Guy Harvey Magazine

SPR 2017

Guy Harvey Magazine is focused on fishing, boating, scuba diving, and marine conservation. Portfolios from the world's best fishing photographers, articles on gear, travel, tournaments, apparel, lifestyle, seafood recipes, sustainable fisheries.

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Page 43 of 83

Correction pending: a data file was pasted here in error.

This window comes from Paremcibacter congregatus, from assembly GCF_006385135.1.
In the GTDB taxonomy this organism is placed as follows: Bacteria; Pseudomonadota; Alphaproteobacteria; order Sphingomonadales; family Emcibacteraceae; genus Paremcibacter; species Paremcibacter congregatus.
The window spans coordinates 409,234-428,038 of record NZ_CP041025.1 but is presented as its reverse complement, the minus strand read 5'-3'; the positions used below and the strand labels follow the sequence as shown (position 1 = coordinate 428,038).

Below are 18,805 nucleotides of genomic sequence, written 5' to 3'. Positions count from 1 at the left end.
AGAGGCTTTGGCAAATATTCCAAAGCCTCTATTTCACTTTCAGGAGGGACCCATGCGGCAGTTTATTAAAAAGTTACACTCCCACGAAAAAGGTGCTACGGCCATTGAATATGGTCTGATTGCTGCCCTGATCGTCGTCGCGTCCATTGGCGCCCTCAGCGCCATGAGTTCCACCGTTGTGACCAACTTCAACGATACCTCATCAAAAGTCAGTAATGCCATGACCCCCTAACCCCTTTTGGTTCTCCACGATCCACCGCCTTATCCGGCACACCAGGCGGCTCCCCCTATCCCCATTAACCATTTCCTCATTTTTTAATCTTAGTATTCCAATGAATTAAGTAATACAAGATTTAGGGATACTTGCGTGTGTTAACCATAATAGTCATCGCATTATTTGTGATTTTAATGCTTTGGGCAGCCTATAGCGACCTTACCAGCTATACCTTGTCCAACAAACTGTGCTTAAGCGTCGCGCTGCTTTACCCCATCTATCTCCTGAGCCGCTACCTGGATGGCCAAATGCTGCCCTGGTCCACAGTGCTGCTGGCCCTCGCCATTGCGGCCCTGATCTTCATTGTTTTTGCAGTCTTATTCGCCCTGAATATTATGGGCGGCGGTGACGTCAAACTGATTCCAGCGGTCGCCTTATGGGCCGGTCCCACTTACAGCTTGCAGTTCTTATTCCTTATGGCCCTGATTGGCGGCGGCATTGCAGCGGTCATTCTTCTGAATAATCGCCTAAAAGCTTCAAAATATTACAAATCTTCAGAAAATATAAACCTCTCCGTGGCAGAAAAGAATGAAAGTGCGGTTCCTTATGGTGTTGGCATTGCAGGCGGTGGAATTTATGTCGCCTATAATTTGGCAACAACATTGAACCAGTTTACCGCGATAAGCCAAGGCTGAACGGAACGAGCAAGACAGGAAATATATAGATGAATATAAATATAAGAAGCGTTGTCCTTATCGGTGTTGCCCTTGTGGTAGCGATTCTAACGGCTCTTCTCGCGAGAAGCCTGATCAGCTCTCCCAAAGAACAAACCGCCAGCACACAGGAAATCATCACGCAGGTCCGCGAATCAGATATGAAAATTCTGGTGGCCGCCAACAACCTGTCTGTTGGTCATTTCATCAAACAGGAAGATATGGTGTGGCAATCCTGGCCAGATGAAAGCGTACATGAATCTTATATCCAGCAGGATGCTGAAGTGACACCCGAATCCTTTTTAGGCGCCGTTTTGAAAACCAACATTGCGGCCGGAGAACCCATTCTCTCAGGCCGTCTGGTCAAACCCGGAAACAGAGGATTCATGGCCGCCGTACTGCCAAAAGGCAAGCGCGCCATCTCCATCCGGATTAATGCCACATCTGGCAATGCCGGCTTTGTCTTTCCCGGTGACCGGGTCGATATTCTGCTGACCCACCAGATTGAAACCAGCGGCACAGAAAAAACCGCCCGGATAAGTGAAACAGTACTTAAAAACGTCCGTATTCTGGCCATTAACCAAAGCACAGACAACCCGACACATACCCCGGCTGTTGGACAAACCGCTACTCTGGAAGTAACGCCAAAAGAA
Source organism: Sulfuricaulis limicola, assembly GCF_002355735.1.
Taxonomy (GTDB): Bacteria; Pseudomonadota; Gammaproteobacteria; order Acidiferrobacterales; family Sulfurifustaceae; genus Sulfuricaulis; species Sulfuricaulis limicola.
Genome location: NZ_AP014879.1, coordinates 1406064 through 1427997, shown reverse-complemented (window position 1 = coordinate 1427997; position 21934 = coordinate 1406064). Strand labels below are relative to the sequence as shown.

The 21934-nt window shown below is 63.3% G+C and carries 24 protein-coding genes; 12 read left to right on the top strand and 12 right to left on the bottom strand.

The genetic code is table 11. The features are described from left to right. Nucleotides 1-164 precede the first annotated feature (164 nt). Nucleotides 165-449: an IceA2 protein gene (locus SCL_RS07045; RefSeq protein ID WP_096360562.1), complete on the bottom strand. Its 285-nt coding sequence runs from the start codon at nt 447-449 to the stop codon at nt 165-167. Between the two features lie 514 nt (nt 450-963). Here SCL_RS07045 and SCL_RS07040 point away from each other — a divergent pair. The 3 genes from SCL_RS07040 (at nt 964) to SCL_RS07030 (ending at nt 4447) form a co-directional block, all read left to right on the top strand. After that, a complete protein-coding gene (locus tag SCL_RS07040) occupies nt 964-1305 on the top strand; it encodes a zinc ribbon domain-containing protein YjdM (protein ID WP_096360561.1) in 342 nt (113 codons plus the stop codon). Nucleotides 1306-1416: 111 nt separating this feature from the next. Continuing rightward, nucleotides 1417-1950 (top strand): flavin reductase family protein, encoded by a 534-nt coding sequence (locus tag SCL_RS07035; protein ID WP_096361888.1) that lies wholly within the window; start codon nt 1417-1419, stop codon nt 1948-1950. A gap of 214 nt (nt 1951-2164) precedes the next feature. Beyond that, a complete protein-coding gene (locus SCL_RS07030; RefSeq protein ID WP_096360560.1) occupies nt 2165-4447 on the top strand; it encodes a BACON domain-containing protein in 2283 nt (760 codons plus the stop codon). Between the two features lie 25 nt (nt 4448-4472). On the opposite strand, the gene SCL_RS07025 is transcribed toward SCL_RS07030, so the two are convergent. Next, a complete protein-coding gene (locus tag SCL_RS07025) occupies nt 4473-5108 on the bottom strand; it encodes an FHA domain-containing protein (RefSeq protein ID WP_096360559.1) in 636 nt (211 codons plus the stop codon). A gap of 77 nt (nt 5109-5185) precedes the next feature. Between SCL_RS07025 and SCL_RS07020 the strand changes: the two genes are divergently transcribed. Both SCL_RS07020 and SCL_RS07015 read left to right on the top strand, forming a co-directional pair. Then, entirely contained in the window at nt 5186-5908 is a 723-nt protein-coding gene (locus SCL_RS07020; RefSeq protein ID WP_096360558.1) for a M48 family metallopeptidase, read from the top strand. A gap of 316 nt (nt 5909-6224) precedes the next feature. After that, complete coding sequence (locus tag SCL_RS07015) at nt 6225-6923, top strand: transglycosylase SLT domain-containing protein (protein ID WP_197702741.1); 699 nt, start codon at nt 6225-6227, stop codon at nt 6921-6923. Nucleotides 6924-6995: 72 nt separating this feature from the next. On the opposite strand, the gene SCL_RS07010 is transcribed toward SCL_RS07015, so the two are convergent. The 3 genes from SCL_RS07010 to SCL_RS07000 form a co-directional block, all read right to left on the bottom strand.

44 | Actually, when I started tagging red drum in the 1980s, there was a whole host of fish that were targeted. Casting out a shrimp or minnow on a hook for red drum may sometimes yield other species like speckled trout, flounder or black drum. The S.C. Department of Natural Resources (SCDNR) would take any data they could in order to extrapolate the health of any one species. But over the years, the program evolved. Speckled trout are susceptible to prolonged cold water spells in winter, and tag and release tactics were applied in hopes of tracking their life cycle. However, in a short time, it was clear that speckled seatrout did not tolerate handling very well, sometimes causing post-release mortality, so they were removed from tagging efforts. But on the other end of the spectrum, scientists learned that red drum are more than hardy enough to withstand handling, and that they comprised the majority of catch by inshore anglers, so the program's focus was narrowed. The program has evolved in other ways, too. In the early days, tagging efforts were dependent on outside funding, especially from the U.S. Fish and Wildlife Service, as well as donations from local fishing clubs. But with time came a permanent funding solution in the form of state saltwater fishing license fees. Today, that investment is producing valuable returns. John Archambault is a longtime fisheries biologist at the S.C. DNR Marine Resources Division facility in Charleston. He is a part of the larger presence at the Marine Resources Research Institute (MRRI), which is focused on keeping tabs on the red drum fishery via hard data. Archambault has been tracking red drum stocks as long as I have been tagging them, and he exudes the temperament most of us associate with a great scientific mind. "On days when we work in the field, we conduct trammel net surveys in our bays and sounds and electrofishing surveys upriver, in the brackish zone," said Archambault. "We spend seven days trammeling and five days electrofishing per month." According to Archambault, the majority of redfish encountered in S.C. waters today are released, whether the fish is tagged or not. "Angler ethics are much improved over say 20 years ago. During the three years from 1990–1992 roughly 80% of the fish reported as recaptured were harvested. But from 2014–2016, less than 15% of the recaptures were reported killed. It's true that increased management regulations have made it harder to legally keep redfish, but I sense that public appreciation of our natural resources in general has been a dividend of this program."

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